WorldCon 75 in Helsinki

The 75th World Science Fiction Convention took place in Helsinki and seems to have had the second-highest attendance ever: more than 7000 people in the Messukeskus convention centre, 2000 of whom had (like myself) never attended a WorldCon before. There were 250 programme items only on the Friday between 10 am and 10 pm, so there is no way that I’ll be able to tell you everything that went on. (Check out the programme here.) Instead I’ll tell you the bits I enjoyed the most, plus some observations.

The WorldCon crowd was incredibly diverse even if you disregarded the cosplayers. Men and women and trans folks, old and young, white and brown, Western and Eastern and Sikh. Two couples that caught my eye, for instance, were a skinny Japanese guy and a well-favoured black lady who wandered about hand in hand, and a Scandy couple with their baby in a buggy where both parents wore dresses and lipstick but one appeared to shave daily. And the attendees awarded N.K. Jemisin the Hugo for best novel for the second year running. The Puppies movement of 2013–16 that wanted white masculine conservative technocratic Hugo winners, not a bunch of brown-skinned women and gay people, is well and truly an ex-parrot.

Awards that made me particularly happy (because here’s where my candidates won) were Hugos for Ursula Vernon (novelette), Ursula le Guin (related work) and Lois McMaster Bujold (book series). Also, my dear friend Carolina Gómez Lagerlöf won the prestigious Big Heart award for services to fandom, joining the august ranks of for instance Robert Bloch, Andre Norton and Jack Williamson.

The most interesting events I attended were Sonja Virta’s talk about Tove Jansson’s illustrations for The Hobbit, Karoliina Korppoo’s talk about boardgames in Finland, Kevin Roche’s talk about quantum computing and the Hugo prize ceremony.

The funniest events I attended were Lee Moyer’s presentation of weird and ugly book covers, Charles Stross’s reading from his forthcoming Laundry novel The Labyrinth Index (highly satirical – it has Nyarlathotep as main inhabitant of 10 Downing St.), the panel on mistranslations and the panel on Stockholm-Helsinki ferry culture.

My own programme items – a talk about crackpot archaeology in Scandinavia, a panel about Medieval reality vs fantasy, two Q&As about archaeology in the children’s room – all went super well, though the grown-up events could easily have filled much larger rooms than the ones we had been assigned.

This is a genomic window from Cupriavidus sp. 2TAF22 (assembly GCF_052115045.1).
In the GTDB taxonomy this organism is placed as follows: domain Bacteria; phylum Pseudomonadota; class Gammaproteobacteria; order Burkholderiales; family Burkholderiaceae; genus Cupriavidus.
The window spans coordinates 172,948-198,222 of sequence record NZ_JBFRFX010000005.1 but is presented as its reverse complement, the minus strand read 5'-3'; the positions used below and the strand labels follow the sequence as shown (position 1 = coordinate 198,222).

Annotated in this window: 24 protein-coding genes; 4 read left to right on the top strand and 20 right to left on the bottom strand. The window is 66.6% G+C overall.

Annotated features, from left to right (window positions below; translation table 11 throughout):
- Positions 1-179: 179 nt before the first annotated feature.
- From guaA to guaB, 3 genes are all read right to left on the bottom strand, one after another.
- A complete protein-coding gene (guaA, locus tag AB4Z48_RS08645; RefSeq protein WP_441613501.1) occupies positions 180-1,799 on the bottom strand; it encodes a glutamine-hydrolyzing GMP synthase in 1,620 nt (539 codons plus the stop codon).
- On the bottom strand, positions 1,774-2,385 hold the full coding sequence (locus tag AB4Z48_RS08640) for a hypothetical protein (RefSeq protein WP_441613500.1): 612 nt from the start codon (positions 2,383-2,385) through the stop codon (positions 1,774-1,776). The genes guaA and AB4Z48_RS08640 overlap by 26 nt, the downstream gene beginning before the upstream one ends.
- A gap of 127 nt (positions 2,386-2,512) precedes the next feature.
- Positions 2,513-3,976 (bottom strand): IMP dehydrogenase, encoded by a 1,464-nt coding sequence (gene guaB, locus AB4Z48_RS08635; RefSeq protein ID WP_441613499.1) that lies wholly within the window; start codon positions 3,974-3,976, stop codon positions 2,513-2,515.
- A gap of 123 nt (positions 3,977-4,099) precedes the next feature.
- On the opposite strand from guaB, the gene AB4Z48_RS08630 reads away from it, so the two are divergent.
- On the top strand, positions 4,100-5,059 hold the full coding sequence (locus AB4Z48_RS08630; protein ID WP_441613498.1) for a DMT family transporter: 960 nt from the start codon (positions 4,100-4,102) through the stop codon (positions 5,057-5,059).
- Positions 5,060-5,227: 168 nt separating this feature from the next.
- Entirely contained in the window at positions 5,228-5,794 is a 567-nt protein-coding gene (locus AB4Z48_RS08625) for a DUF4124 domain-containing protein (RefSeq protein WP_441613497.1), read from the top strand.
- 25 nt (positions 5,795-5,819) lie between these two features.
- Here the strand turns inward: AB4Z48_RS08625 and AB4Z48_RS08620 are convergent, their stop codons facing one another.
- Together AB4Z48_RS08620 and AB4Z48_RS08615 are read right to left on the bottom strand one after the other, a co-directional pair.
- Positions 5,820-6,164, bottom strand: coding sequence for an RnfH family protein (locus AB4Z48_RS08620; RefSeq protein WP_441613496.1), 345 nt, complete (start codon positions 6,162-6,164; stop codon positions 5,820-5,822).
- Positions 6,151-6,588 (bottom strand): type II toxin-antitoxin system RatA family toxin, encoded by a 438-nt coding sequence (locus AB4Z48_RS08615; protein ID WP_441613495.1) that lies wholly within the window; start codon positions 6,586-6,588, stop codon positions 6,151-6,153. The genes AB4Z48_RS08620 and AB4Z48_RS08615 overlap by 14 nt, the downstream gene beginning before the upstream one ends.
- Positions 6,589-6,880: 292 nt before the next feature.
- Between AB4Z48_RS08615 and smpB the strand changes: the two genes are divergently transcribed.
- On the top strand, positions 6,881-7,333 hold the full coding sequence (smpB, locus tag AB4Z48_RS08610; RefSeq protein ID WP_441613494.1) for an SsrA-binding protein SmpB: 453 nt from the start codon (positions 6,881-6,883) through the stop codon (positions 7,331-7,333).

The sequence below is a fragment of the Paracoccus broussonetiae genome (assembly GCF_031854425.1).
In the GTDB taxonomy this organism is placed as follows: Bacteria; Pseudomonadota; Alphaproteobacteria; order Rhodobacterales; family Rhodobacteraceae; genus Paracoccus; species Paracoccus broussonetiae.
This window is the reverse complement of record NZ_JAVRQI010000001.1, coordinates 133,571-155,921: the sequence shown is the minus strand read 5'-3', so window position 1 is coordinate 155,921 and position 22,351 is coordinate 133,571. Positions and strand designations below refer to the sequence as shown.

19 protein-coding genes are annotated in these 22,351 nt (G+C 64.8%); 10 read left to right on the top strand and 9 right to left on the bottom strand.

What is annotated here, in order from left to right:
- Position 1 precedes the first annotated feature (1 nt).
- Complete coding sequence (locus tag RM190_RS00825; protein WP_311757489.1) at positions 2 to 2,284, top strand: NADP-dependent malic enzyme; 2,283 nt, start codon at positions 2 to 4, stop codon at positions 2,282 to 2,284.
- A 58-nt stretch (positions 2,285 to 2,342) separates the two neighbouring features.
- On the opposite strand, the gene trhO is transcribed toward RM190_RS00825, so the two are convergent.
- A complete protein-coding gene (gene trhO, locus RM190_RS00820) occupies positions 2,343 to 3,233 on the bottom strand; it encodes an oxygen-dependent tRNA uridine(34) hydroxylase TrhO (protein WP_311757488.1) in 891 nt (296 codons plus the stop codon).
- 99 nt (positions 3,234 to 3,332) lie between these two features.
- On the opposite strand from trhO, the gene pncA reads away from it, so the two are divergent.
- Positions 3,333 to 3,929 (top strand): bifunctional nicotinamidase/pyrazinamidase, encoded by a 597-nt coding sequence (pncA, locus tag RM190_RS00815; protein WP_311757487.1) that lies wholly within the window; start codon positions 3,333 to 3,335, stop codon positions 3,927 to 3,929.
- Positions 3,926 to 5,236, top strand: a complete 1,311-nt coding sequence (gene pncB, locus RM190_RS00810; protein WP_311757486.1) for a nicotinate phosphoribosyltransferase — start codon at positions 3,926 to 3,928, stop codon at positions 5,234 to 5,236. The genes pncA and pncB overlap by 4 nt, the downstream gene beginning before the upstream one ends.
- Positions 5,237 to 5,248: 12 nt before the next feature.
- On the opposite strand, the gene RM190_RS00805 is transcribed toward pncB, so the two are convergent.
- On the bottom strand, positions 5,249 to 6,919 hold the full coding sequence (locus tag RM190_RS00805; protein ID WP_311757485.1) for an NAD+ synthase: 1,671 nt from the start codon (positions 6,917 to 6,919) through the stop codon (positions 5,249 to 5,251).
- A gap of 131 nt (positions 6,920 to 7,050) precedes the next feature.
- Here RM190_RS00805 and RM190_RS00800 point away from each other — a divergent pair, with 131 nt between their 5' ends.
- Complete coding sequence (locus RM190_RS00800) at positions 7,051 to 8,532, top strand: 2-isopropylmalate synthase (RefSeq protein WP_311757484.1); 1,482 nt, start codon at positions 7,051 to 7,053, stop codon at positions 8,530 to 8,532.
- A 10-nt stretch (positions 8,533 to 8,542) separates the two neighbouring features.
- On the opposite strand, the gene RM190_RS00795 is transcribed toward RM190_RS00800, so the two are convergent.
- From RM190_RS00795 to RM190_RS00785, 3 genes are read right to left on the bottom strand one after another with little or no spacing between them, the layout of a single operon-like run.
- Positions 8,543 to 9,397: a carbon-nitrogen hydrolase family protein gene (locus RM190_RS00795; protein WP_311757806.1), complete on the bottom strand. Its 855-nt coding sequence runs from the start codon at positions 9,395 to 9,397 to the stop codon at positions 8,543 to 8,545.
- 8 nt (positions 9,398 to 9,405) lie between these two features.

I also enjoyed the short film programme, the art show and the socialising. I was lucky: my talk was one of the first events at the convention, so people learned early to recognise my face and several came up to me for a chat. Two of these conversations were particularly surprising.

1) The tall paunchy greybeard whom I didn’t recognise until minutes into the conversation, when I realised that he was an old Tolkien Society buddy that I hadn’t seen in a quarter century, and whom I remembered as a lanky beardless redhead.

2) The friendly Finn who had heard only 20 minutes of my talk before he and many other floor sitters were kicked out because of the fire safety rules, and who found the talk super interesting and wanted to hear more despite himself being a big believer in dowsing and several pretty far-out ideas about archaeological sites.

This was a super big, super rich and super well-organised convention. I found so much to do despite knowing nothing about the guests of honour and despite having no interest in several of the main strands of the programming (notably TV shows, comics, academic lit-crit and how to write fiction). Two years from now the WorldCon will be in Dublin, a city to which you can travel cheaply from Stockholm. I’ve never been to the Republic of Ireland. I’m thinking now that I’d really like to go to the con with my wife and then rent a car to spend a week at small-town B&Bs around the country.

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LinCon & SweCon 2017

Ascension with its four days off is shaping up to be the geekiest time of the year. This time I had three big events to choose from: the LinCon gaming convention, the Kontur/SweCon scifi convention and the 45th anniversary of the Tolkien Society. Tolkienians do things in nines.

I decided to spend two days at LinCon on the Linköping University campus and one day at Kontur/SweCon in an Uppsala hotel, saving the Sunday for family pastimes.

Here are the games I played at LinCon. And I had lots of free Nepalese tea from the tea bar!

  • Through the Ages II (2015). This update of a 2006 civilisation builder is currently rated second-best game on the planet on Boardgame Geek. I enjoyed playing it though I found it too fiddly and counter-intuitive. Also it took six hours for three players including rules run-down and a lunch break. So it’s not for me.
  • Biblios (2007). This is a short and sweet abstract game with cards, colours and numbers. The theme, about Medieval monks copying books, is thinly but prettily painted onto the mechanics.
  • Innovation (2010). Another civilisation builder, though short and abstract. I taught this favourite of mine to noobs and got beaten twice even though I’ve played the game nearly 40 times.